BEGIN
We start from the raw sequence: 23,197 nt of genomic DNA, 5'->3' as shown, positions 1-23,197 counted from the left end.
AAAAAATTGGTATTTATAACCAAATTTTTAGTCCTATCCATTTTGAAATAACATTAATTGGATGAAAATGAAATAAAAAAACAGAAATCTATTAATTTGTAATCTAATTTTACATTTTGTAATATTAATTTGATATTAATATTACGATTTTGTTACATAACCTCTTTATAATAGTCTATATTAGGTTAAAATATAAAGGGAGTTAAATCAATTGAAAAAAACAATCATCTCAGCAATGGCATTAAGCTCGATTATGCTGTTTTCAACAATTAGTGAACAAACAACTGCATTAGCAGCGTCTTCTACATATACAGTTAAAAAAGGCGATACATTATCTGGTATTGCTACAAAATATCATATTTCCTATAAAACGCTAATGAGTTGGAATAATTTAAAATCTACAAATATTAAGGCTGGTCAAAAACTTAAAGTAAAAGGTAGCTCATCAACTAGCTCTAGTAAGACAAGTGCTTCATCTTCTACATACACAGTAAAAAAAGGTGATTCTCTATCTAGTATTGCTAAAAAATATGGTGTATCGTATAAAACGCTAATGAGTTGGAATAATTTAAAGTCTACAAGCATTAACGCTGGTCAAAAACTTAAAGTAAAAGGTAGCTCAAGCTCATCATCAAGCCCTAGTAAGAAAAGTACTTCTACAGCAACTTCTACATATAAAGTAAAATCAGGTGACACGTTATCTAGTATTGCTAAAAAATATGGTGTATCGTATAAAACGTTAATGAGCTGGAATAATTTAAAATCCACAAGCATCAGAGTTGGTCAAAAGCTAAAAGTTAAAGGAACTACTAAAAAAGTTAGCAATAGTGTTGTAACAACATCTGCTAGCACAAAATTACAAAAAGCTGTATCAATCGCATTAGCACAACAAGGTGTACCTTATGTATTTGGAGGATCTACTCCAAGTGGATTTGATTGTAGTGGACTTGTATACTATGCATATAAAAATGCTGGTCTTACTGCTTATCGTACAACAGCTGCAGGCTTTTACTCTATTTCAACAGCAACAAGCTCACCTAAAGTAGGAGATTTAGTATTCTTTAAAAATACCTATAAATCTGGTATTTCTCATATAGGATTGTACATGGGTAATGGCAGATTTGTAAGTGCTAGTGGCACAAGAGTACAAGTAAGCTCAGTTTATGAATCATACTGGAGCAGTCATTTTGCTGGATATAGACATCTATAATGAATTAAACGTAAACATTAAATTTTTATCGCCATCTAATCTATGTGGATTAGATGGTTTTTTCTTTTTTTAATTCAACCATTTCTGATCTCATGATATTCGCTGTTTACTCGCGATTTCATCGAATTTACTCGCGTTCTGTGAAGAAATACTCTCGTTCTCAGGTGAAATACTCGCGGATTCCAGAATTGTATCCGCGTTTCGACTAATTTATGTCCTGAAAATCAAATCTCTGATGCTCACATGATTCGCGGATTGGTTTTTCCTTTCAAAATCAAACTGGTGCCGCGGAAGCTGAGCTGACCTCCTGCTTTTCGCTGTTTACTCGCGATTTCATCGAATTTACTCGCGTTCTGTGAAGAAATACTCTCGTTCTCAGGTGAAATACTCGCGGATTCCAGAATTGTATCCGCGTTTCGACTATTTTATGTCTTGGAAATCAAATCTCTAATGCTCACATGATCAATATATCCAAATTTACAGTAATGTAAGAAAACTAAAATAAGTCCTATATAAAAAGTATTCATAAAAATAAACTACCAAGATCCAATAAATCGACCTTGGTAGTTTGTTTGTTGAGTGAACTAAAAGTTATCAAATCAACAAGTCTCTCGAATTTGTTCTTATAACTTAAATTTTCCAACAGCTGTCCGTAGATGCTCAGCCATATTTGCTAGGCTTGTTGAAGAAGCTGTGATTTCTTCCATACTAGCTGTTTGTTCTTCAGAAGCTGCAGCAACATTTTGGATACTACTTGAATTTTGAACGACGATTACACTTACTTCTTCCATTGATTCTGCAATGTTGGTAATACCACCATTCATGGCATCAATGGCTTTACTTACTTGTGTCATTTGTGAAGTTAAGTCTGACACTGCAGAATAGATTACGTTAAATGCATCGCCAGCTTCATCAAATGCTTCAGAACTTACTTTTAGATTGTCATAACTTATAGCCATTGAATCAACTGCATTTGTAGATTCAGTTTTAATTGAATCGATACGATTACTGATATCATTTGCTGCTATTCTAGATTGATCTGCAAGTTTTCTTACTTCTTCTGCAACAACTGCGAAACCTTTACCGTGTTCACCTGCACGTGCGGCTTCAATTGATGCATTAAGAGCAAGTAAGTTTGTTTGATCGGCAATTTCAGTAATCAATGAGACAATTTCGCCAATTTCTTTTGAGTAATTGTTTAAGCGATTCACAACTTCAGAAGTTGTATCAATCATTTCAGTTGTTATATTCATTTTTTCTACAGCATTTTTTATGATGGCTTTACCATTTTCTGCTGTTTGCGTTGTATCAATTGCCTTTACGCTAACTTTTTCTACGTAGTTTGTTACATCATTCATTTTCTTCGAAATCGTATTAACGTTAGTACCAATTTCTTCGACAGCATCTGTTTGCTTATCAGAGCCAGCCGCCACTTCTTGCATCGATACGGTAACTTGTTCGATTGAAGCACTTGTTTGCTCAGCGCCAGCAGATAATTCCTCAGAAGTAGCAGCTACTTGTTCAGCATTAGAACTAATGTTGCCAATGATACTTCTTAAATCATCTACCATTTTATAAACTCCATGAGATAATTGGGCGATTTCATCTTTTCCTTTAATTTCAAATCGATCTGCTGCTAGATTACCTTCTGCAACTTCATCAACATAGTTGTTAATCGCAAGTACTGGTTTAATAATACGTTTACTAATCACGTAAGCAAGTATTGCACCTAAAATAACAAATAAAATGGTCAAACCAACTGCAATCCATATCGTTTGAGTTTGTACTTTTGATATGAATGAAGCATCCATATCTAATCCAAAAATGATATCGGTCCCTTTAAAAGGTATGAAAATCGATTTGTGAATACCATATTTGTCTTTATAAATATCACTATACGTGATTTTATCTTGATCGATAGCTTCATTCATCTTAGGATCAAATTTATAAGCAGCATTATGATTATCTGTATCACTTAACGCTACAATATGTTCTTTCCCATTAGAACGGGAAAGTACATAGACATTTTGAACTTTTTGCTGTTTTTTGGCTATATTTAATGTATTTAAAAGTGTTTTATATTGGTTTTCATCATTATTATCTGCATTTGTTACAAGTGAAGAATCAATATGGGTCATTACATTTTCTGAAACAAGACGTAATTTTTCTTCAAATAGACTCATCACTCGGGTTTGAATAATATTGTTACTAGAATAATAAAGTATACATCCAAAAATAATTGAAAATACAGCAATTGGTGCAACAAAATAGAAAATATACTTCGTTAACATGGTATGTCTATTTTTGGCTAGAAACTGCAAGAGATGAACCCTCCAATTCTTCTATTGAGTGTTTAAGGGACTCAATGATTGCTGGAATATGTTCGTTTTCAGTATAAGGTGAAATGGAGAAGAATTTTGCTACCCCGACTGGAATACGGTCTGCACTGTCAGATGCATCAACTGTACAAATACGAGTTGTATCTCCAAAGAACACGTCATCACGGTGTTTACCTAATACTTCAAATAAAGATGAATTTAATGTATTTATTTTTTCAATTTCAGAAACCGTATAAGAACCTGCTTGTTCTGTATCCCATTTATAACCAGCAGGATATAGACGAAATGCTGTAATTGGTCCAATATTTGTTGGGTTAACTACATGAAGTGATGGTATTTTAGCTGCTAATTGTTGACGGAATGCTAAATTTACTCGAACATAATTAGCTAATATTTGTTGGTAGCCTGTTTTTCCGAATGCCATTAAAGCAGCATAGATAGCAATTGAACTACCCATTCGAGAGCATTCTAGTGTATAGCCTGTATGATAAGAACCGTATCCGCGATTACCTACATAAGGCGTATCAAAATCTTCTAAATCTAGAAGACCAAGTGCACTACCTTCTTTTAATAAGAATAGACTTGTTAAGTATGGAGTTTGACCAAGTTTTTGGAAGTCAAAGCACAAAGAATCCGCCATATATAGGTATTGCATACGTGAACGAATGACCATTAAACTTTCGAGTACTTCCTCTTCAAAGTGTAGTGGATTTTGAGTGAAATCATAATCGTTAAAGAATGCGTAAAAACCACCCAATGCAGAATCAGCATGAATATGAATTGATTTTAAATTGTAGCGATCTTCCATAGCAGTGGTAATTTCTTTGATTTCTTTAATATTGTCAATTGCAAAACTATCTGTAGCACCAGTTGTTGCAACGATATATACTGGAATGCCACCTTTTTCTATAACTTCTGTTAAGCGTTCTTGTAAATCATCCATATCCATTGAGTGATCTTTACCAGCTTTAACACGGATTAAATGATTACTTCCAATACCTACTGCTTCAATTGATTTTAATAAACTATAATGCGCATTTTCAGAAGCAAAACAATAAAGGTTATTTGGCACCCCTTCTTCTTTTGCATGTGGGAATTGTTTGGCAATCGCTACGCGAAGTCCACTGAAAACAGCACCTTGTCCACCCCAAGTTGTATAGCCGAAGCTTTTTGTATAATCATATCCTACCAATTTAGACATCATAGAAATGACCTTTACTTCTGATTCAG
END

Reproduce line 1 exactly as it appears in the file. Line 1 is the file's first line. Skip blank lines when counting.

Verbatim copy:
We start from the raw sequence: 23,197 nt of genomic DNA, 5'->3' as shown, positions 1-23,197 counted from the left end.